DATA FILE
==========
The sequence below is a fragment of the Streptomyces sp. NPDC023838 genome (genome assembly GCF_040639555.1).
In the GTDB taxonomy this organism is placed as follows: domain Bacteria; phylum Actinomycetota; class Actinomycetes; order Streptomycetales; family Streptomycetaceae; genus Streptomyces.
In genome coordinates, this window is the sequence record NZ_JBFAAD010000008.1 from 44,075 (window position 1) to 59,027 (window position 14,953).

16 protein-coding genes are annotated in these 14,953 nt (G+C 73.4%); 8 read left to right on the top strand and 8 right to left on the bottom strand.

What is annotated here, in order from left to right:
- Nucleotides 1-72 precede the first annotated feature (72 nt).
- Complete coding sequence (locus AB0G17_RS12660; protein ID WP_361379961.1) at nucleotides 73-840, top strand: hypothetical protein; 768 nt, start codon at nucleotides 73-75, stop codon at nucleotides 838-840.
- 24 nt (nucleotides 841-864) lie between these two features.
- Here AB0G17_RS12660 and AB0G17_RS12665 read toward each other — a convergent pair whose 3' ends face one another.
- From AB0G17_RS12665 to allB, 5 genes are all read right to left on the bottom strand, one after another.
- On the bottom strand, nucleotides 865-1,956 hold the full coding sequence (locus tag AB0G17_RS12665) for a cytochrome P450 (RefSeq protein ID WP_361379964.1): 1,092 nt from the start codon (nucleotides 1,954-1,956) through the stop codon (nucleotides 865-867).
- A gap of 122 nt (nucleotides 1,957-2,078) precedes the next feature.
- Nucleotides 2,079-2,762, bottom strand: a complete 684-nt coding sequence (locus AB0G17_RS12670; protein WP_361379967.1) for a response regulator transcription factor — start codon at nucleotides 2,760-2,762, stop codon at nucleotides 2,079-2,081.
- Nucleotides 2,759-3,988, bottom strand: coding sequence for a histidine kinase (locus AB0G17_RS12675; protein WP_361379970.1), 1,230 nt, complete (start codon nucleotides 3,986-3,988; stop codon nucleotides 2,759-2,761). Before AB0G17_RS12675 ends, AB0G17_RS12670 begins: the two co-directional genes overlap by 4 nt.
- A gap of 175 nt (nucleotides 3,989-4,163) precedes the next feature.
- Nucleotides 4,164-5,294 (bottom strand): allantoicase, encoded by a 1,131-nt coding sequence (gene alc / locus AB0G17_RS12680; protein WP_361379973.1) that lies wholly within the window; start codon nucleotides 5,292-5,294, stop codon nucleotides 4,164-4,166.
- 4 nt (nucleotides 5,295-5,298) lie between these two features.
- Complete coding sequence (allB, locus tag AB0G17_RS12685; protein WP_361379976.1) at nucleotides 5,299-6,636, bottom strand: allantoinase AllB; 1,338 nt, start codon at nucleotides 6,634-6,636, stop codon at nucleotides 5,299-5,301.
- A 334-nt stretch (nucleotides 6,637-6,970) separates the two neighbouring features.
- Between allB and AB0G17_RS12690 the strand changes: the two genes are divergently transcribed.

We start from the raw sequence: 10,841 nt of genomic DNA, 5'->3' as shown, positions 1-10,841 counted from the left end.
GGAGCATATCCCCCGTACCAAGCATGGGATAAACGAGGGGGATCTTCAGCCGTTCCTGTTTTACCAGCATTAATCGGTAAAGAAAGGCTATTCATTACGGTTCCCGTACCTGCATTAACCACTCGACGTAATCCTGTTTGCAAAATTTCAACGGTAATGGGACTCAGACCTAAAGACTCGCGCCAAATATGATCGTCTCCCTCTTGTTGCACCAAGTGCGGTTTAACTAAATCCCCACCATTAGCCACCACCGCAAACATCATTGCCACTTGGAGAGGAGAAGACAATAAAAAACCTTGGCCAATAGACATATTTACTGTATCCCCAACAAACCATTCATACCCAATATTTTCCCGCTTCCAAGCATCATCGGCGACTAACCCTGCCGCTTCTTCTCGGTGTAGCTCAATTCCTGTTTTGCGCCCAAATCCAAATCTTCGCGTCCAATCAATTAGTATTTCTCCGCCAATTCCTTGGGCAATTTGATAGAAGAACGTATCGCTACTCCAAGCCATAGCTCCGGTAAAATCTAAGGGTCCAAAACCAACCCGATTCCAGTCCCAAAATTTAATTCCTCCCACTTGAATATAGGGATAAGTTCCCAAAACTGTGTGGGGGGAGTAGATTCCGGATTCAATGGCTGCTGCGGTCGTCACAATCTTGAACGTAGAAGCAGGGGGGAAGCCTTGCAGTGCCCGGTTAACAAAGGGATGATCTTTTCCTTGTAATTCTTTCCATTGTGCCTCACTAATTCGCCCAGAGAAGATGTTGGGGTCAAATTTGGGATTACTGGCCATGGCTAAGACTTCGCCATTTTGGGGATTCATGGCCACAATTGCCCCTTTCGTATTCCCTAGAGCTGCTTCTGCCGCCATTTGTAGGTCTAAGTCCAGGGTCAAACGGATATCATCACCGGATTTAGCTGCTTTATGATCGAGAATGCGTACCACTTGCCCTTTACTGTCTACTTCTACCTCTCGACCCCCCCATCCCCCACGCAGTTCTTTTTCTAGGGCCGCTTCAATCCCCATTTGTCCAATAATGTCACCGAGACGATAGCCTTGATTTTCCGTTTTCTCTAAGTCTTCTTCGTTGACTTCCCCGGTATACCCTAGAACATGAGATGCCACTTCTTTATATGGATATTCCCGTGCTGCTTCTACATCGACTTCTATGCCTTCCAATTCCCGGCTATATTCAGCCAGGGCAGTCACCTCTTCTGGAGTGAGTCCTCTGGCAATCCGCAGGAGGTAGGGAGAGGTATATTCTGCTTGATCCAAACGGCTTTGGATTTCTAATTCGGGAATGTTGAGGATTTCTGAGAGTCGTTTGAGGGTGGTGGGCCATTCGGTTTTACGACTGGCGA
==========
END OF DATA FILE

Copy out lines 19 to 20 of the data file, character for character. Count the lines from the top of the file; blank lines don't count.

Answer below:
- A 334-nt stretch (nucleotides 6,637-6,970) separates the two neighbouring features.
- Between allB and AB0G17_RS12690 the strand changes: the two genes are divergently transcribed.